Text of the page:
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The world without doubt (this I do beleue, and therfore I say) draweth towardes an end, and in al ages God hath had hys owne maner, after hys secrete and vnsearchable wisedome, to vse hys electe, sometimes to delyuer them and to keepe them safe, and sometymes to suffer thē to drinke of Christes cuppe, that is, to feele the smart, and to feele of the whip. And though the flesh smarteth at the one, and feeleth ease in the other, is gladde of the one, and sore vexed in the other: yet the Lorde is all one, towardes them in both, and loueth them no lesse when hee suffereth thē to be beaten, yea & to be put to bodily deathe, then when he worketh wonders for theyr marueilous deliuery. MarginaliaThe Lordes fauour no lesse in aduersity, then in prosperitye.Nay rather he doth more for them, whē in anguish of þe torments he standeth by them & strengthneth them in theyr fayth, to suffer in þe confession of the truth & his fayth, the bitter panges of death, then when he openeth þe prison dore and letteth them go lose: for here hee doth but respite thē to an other time, & leaueth thē in daunger to fall in like perill again: & there he maketh them perfite, to be without danger, paine, or perill after þt for euermore. But this hys loue towards thē, howsoeuer the worlde doth iudge of it, is al one, both when he deliuereth & when he suffereth thē to be put to death. He loued as well Peter and Paul, whē after they had (according to hys blessed will, pleasure and prouidence, finished their courses, and done theyr seruices appoynted by hym here in preaching of his Gospel) the one was beheaded, and the other was hanged or crucified of the cruell tyraunt Nero (as the Ecclesiasticall hystory sayth) as when hee sent the Aungell to bringe Peter out of prison, and for Paules deliuery he made all þe dores of the prison to flye wide open, and the foundation of the same like an earthquake to tremble and shake.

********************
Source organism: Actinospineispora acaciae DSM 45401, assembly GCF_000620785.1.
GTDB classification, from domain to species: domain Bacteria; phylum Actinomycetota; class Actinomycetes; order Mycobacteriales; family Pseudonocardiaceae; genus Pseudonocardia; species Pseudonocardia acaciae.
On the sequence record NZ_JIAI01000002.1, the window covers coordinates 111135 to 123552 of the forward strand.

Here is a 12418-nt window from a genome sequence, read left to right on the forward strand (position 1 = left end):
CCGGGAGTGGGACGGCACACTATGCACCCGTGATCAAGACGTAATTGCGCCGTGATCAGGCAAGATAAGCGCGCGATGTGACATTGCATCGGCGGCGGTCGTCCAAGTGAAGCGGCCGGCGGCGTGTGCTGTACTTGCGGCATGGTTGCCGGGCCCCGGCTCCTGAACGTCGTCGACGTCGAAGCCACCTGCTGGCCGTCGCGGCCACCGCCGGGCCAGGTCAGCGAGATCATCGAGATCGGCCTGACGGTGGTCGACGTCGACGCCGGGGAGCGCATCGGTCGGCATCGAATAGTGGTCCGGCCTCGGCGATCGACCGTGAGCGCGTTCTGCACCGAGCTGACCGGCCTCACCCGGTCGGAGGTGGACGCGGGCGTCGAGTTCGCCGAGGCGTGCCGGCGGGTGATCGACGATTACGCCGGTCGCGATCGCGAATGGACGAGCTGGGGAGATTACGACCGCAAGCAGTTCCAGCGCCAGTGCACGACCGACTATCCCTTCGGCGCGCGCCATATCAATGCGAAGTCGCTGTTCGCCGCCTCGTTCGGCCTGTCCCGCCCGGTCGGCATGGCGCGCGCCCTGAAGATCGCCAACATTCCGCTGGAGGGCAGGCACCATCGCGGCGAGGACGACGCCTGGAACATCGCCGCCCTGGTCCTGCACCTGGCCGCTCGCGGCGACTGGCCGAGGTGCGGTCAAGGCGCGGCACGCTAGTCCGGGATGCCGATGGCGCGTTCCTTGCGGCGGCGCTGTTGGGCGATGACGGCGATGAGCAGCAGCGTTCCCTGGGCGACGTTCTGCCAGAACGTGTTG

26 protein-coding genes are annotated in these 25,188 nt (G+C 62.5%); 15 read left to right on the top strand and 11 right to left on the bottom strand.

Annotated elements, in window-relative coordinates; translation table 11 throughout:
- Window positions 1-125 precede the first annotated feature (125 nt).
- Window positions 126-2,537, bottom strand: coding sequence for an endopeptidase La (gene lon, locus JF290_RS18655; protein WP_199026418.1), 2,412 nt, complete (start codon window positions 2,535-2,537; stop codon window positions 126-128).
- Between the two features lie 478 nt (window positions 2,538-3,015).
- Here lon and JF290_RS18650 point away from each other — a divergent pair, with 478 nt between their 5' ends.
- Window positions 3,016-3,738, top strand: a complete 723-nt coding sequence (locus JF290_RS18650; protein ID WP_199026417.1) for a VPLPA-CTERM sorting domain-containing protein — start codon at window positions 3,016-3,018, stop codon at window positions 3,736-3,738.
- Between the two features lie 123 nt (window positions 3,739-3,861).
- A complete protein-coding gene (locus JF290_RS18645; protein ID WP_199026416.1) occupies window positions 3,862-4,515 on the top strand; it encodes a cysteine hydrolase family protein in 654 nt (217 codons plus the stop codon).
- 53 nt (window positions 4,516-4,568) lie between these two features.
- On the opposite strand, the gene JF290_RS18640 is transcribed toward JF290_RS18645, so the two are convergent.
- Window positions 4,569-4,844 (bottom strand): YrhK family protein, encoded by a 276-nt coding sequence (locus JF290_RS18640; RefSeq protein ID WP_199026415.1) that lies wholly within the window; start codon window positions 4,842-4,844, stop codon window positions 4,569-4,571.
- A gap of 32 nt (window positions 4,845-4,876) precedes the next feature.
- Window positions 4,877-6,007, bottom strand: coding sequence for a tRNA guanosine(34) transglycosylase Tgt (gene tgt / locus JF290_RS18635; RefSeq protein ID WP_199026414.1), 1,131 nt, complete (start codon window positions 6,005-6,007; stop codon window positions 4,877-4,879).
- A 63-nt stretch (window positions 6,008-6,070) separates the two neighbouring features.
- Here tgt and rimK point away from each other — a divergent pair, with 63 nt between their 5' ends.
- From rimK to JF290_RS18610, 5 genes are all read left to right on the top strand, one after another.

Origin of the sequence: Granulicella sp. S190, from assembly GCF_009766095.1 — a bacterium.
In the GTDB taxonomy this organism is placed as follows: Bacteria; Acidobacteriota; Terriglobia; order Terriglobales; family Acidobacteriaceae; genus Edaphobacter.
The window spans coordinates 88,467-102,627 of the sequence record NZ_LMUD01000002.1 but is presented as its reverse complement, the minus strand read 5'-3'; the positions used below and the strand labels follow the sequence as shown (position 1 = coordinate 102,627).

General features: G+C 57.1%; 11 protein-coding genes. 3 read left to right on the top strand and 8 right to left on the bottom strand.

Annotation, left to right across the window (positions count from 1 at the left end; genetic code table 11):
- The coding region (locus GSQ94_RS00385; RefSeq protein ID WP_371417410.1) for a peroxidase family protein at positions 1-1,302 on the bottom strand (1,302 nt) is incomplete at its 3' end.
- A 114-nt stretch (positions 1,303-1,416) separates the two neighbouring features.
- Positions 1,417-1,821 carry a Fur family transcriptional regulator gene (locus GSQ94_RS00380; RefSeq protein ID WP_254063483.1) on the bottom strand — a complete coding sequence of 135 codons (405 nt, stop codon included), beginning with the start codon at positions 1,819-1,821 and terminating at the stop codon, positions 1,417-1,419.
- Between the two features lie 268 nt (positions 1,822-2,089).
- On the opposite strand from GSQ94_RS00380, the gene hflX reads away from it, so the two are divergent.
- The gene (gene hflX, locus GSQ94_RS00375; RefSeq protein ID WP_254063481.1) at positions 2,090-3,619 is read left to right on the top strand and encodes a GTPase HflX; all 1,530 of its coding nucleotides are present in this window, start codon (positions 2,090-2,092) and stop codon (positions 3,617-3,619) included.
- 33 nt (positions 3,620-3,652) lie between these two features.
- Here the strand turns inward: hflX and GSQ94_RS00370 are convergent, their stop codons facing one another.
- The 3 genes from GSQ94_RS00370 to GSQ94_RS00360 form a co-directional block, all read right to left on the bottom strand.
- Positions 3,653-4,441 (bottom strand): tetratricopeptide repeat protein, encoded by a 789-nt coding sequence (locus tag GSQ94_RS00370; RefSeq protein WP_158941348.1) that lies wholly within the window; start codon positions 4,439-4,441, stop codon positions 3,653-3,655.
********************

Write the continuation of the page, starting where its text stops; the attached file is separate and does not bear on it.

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Thinkest thou (O thou man of God) that Chryst our sauiour had lesse affection to the first martyr Stephen, because he suffered his enemies euen at the first conflicte to stone him to death? No surely, nor Iames Iohns brother which was one of the three that Paule calleth Primates or Principals amongst the Apostles of Christ. Hee loued him neuer a whit the worse thē he did the other, although he suffered Herode the tyrauntes sword to cut of his head. Nay, doth not Danyell say speaking of the cruelty of Antichristes time: Et docti in populo docebunt plurimos, & ruent in gladio & in flamma, & in captiuitate, & rapina dierum. &c. Et de eruditis ruent vt conflentur & eligantur, & dealbentur. &c. MarginaliaDaniell. 11.That is, and the learned (hee meaneth truely learned in Gods lawe) shall teache many, and shall fall vppon the sworde, and in the flame, (that is, shall bee burned in the flaming fire) and in captiuitie (that is, shall bee in prison, and be spoyled and robbed of theyr goodes for a longe season.) And after a little in the same place of Daniell it followeth: MarginaliaDan. Ibid.aud of the learned there be, whiche shall fall or be ouerthrowne, that they may be knowne, tryed, chosen, &